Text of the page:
Aged care providers will need to actively manage the impact of safety measures required during the pandemic to maximise the emotional and mental wellbeing of residents and staff, an aged care forum has heard.
Industry peak body Leading Age Services Australia held a forum on Tuesday on the future of aged care and COVID-19.
Whiddon Group has been focus on the effects safety measures are having on residents and staff as it moves forward through the pandemic, said CEO Chris Mamarelis.
“We have been responding to the environment around us and taking appropriate measures… always at the same time taking into consideration our team, our employees, and the effect it’s having on them, and the impact on residents, clients in home, and the feedback we get from families as well. It’s this fine balancing act of doing all of that and making sure you’re mitigating the risk,” Mr Mamarelis told the forum on Tuesday.
“I think that there’s a role for a whole suite of measures and that role will continue going forward, be it the PPE [personal protective equipment], the screening tools and measures that we have in place, the education and of course, the communication and keeping that communication flow going,” Mr Mamarelis said.
As the sector begins to ease restrictions, getting the balance right is important, he said.
“As we go forward, I think we have to have our hands on those levers and be able to pull them. Whether it’s intensifying RAT [rapid antigen testing] testing or increasing PPE to respond to that environment, I don’t think we want to get too relaxed, because I think it’s here to stay for a while,” he said.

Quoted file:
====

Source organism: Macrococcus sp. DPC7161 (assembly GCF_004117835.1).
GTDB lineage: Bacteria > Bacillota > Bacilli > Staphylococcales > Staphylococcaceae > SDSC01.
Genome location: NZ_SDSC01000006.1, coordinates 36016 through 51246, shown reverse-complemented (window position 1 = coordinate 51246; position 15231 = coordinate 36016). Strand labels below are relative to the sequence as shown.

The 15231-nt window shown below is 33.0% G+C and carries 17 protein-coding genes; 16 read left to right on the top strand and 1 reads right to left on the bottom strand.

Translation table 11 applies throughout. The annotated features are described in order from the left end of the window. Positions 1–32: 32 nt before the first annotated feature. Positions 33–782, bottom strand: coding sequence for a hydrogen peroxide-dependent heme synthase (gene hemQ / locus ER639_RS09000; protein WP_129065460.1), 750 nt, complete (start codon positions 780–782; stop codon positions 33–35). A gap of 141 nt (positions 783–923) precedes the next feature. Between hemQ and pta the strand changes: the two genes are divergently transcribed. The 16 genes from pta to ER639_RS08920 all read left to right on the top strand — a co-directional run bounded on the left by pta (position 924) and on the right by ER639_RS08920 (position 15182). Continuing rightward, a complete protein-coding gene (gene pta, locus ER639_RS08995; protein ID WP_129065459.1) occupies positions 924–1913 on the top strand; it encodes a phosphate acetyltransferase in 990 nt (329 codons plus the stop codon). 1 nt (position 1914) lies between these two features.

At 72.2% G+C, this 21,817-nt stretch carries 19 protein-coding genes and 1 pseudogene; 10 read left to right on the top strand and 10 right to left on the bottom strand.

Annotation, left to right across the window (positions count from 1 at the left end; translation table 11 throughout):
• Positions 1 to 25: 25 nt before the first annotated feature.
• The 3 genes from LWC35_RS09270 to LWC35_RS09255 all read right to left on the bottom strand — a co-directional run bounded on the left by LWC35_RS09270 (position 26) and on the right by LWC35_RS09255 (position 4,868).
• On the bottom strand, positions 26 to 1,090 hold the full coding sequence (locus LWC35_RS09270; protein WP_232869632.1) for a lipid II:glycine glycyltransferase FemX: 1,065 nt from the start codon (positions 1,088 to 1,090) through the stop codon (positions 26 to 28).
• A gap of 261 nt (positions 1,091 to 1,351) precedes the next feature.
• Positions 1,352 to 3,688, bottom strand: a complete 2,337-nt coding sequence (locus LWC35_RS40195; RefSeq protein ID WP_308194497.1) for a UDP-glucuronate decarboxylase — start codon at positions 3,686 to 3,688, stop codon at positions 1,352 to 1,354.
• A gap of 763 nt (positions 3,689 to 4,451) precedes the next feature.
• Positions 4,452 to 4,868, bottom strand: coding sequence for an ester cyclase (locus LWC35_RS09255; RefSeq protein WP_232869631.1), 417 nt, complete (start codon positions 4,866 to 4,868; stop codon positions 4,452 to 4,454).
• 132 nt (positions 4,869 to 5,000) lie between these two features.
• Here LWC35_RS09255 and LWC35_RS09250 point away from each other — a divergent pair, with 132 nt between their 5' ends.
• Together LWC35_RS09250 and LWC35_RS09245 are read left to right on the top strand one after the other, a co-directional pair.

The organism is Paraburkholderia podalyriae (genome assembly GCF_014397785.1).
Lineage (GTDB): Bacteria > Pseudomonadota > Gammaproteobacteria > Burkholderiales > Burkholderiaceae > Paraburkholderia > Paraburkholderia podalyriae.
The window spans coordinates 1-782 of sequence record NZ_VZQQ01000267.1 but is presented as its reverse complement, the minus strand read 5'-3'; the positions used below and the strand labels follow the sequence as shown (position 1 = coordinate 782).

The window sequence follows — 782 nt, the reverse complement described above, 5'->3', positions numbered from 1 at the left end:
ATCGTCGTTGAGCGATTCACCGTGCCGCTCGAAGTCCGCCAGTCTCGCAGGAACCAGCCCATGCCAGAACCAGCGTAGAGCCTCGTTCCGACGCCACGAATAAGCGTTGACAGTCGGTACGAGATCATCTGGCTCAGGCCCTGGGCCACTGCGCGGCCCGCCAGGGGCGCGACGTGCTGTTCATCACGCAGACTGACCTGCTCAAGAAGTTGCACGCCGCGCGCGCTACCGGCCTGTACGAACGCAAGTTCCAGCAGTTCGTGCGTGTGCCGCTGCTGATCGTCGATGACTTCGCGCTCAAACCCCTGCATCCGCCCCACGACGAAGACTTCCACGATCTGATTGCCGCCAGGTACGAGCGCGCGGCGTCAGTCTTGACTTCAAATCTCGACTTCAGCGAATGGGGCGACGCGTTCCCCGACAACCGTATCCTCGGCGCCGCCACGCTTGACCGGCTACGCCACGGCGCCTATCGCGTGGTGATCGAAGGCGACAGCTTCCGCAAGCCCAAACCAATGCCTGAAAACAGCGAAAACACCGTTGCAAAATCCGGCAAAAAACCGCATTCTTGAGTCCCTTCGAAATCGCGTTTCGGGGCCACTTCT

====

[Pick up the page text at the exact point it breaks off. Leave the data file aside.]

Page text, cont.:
Mr Mamarelis recommended other providers do the same.
The forum also heard from Older Persons Advocacy Network CEO Craig Gear, who agreed about the need to balance risk mitigation with wellbeing.
“The screening is going to be really important,” Mr Gear told the forum.
“I think that we need to also trust people that the majority of them do do the right thing… and educate people to say it’s still out there. And even though you might be double vaxxed, your staff are double vaxxed, your visitors are double vaxxed, it is still a possibility that this virus could still get in.”
However, Mr Gear said it was important to be proportionate in any response and warned against being overly cautious in recognition of the massive impact restrictions have had on older people.
Communication key moving forward
Mr Mamarelis also said the aged care sector and government needed to both learn from previous outbreaks to prepare for “inevitable” future waves.
“One of the key issues that we see is working with all these different agencies – the Department of Health, New South Wales Health, the quality and safety commission – is then the coordination around that, the communication around that, the ambiguity that currently exists there. There’s confused leadership messaging there, there’s a whole package of issues attached to the way we function today’s health ecosystem,” Mr Mamarelis said.
“And we know what those issues are, we’ve learned from them. What I’m hoping is in this current sort of lull that we’re in with Delta, by the time it ramps up again, we can bring those learnings together and improve. And there are things happening,” he said.
Mr Mamarelis also said public health services and aged care homes, particularly in regional areas, should work to better coordinate and plan for outbreaks.
Aged care homes and hospitals should work together to share facilities including staff, laundries and kitchens if one has an outbreak, he said.
“To me it’s kind of insane that we’re all together in this and you hear all those slogans about being in this together, but because of state and federal jurisdictions, we’re not having these discussions,” Mr Mamarelis said.
LASA’s From Pandemic to Endemic: The Future of Aged Care webinar took place on 30 November.